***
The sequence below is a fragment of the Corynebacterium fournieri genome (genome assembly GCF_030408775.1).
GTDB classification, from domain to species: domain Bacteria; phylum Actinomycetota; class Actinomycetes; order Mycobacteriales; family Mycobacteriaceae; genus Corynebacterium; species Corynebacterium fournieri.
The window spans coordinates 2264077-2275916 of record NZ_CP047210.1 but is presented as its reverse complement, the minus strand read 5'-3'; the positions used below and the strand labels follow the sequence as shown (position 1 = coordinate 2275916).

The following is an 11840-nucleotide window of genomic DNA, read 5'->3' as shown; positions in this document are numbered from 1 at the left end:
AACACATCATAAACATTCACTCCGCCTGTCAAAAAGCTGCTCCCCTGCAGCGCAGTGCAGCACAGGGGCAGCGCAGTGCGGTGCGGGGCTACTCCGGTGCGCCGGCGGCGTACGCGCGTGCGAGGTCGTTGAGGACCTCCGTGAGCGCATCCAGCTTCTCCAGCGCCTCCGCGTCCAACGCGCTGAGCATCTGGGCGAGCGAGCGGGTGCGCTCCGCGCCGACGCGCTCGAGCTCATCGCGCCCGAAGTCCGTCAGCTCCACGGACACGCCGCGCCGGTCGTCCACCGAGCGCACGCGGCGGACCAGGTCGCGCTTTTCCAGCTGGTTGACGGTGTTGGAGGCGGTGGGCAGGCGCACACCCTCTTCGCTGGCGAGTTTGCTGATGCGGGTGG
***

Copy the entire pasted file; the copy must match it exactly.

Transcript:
The sequence below is a fragment of the Corynebacterium fournieri genome (genome assembly GCF_030408775.1).
GTDB classification, from domain to species: domain Bacteria; phylum Actinomycetota; class Actinomycetes; order Mycobacteriales; family Mycobacteriaceae; genus Corynebacterium; species Corynebacterium fournieri.
The window spans coordinates 2264077-2275916 of record NZ_CP047210.1 but is presented as its reverse complement, the minus strand read 5'-3'; the positions used below and the strand labels follow the sequence as shown (position 1 = coordinate 2275916).

The following is an 11840-nucleotide window of genomic DNA, read 5'->3' as shown; positions in this document are numbered from 1 at the left end:
AACACATCATAAACATTCACTCCGCCTGTCAAAAAGCTGCTCCCCTGCAGCGCAGTGCAGCACAGGGGCAGCGCAGTGCGGTGCGGGGCTACTCCGGTGCGCCGGCGGCGTACGCGCGTGCGAGGTCGTTGAGGACCTCCGTGAGCGCATCCAGCTTCTCCAGCGCCTCCGCGTCCAACGCGCTGAGCATCTGGGCGAGCGAGCGGGTGCGCTCCGCGCCGACGCGCTCGAGCTCATCGCGCCCGAAGTCCGTCAGCTCCACGGACACGCCGCGCCGGTCGTCCACCGAGCGCACGCGGCGGACCAGGTCGCGCTTTTCCAGCTGGTTGACGGTGTTGGAGGCGGTGGGCAGGCGCACACCCTCTTCGCTGGCGAGTTTGCTGATGCGGGTGG